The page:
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Breaking News: Depression is depressing

* This post was originally written on June 27, 2010. *

I have been on an anti-depressant since college. Finally, I was able to admit that the depression was taking over; more than I could handle on my own. The medicine they put me on really made things seem level. So, I was missing out on the super highs, but also not dealing with the super lows. Comfortably numb and a little flat. Turns out that’s not so great, but recently, I have found myself wishing for that pleasant numbness to return. help pills

Lately, my chest has been tight with churning raw emotions. I feel so full of bad feelings, all swirling together creating a kind of sadness-fear-dread-panic-guilt mix that makes my heart pound and my guts clench. My mind is twirling the situation over and over. What can I do, how can I make this stop? Do you ever feel like life if just to much muchness?

A few weeks ago when we got rid of our dog, Gracie, I felt this way. I was sobbing the whole car ride and couldn’t have felt worse if we were taking her to the slaughterhouse. In reality, she has a great new home with a friendly sibling-dog and loving owner. But at the time I felt so overwhelmed but the burning, aching, tear of sadness that it almost overcame me. If my soul could speak she would be screaming, “Ow…Ow…OWWWW!”

Sometimes life just seems too hard, too much to deal with, more than I can handle, more than I want to handle. When I feel this way it’s like I’m ready to cry, “Uncle!” “Stop these bad feelings, stop the pain, stop the depression, stop, stop, stop!” I contemplate running away or sleeping for weeks on end. Both seem inviting. Anything to escape, anything to not have to deal with all this crap.

Here’s the deal- giving away your dog is sad, but it shouldn’t bring you to the brink of insanity. However, I feel like I am just barely holding everything together, if one tiny thing happens all the pieces of me tumble to the ground and shatter. I am working so hard, every minute of the day, keeping things together. It’s exhausting.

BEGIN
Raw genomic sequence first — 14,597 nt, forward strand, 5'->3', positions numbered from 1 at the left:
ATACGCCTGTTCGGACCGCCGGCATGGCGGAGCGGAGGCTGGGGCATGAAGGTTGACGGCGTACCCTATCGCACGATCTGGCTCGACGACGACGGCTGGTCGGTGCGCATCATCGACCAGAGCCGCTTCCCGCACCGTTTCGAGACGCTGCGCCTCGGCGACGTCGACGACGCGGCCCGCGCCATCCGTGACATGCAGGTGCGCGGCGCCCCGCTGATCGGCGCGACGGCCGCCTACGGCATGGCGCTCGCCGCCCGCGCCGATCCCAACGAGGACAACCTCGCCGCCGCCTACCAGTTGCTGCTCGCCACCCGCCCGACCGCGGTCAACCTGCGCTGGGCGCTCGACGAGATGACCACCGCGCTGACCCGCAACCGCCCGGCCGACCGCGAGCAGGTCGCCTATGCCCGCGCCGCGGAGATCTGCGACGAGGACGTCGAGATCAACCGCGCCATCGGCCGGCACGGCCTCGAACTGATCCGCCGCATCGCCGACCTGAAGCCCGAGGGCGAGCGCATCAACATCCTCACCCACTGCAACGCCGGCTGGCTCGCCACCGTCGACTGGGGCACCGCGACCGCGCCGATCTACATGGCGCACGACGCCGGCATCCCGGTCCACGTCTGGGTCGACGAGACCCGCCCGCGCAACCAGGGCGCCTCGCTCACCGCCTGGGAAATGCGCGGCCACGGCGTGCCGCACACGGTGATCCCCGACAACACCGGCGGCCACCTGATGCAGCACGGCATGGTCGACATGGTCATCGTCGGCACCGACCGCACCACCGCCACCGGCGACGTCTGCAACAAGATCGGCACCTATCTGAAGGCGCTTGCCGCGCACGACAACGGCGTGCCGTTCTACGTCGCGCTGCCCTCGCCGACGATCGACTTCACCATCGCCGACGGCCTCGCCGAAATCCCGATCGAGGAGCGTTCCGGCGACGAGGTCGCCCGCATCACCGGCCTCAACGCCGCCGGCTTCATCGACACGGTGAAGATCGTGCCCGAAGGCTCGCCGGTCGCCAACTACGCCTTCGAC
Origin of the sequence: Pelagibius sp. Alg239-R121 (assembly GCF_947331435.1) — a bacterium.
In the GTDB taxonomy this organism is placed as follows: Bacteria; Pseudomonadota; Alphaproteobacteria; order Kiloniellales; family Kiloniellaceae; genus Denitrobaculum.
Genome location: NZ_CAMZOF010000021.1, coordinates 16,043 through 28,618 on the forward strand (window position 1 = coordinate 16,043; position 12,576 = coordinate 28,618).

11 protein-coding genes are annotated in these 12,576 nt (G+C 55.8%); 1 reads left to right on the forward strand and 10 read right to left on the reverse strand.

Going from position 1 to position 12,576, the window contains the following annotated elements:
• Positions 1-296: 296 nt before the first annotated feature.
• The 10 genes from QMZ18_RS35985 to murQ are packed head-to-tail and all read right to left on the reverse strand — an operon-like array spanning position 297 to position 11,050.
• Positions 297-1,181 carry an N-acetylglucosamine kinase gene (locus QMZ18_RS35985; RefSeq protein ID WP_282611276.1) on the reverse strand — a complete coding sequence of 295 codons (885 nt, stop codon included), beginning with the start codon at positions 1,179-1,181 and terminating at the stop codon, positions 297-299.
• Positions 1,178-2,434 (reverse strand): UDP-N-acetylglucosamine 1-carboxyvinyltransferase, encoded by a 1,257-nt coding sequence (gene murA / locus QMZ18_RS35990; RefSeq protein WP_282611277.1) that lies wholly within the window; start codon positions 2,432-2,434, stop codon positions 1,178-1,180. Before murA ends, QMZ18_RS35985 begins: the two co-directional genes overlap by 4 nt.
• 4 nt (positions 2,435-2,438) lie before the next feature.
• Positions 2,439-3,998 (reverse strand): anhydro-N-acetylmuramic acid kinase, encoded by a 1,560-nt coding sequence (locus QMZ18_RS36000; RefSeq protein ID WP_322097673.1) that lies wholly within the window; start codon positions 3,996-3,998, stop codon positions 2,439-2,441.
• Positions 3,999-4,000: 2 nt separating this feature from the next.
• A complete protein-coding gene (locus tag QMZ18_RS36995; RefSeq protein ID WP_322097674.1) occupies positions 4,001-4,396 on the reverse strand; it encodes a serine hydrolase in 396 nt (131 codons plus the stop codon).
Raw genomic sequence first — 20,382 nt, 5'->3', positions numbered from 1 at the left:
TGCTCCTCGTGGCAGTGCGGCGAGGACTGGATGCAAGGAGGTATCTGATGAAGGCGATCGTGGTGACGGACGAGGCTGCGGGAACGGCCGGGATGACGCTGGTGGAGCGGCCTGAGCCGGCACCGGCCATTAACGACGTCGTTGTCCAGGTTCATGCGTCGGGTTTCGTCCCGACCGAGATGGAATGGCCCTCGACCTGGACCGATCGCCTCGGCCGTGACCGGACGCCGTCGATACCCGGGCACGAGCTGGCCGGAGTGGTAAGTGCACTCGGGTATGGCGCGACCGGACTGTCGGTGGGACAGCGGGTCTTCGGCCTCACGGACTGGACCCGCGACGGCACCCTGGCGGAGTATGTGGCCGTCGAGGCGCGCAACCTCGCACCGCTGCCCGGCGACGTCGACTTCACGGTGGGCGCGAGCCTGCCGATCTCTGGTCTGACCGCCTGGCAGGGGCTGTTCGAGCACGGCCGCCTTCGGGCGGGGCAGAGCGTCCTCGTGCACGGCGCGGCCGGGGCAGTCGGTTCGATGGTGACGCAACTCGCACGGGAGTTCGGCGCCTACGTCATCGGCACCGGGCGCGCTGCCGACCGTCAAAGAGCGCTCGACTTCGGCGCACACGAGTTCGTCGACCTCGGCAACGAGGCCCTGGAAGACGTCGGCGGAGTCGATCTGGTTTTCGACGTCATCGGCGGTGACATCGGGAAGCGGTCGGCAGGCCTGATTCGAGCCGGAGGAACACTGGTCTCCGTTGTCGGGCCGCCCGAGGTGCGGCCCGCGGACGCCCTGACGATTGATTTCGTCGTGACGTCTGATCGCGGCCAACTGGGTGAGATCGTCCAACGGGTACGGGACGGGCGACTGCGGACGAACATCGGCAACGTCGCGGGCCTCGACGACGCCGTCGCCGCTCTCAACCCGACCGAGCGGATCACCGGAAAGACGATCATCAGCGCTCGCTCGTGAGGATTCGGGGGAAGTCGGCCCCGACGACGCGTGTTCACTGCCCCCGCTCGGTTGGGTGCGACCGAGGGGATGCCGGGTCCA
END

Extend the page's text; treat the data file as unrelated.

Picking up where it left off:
So! So? I don’t know. I don’t know where to go from here, I don’t know how to stop this cycle. I am just hanging on for the ride and the ride is becoming my life and my daughter’s first year. It really sucks.

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Baby Love

It is so easy to dwell on the hard parts of being a parent. The bad days weigh heavily on me, while the good days slip by unheeded. But there is something magic about a baby, that I never knew until I had Piper.

Sometimes when I am changing her diaper, she reaches to the side and arches back on the changing table to grab at something. Her smooth little body looks like a crescent moon with a tight little butt in the middle. When she does that she is so beautiful and flawless that it pulls at my heart. I am taken out of the hurry, hurry, hurry, clean, clean, clean and transported into a perfect moment. I run my fingertips down the silky curve of her side and my breath catches in my chest. “Oh, Pipey, Pipey. I love you so much, too much, with all my heart and body. I love you till it hurts me. I LOVE you.” I forget that I am rushing somewhere, I forget that she is fussy, I forget that I’d rather not wipe up more poop. For just a moment, everything is right with the world and I don’t want to be anywhere but there with her.

When Piper was a newborn, I was surprised by how much I loved her. She had put me through a hellish nine months, but still there was that magic baby thing. The day Piper was born a new kind of love was born in me. A love that is almost too much to bear, strong enough to take over mentally and physically. A kind of animalistic love that made me want to lick her and smell her; trying to consume everything tiny thing about her. Powerful love, life changing love, gut squeezing, heart healing love.

 There is a tiny bud of an idea that I have. If I love my child this much, does God love me this much? I am His child. I know the Sunday school answer, but does it really apply to me? It sounds like Pharisee-ish false humility, but I often feel that God doesn’t love me or want to help me day in and day out. I am too dirty and too broken. I am a failure when trying to live up to my standards and I have fallen woefully short of His.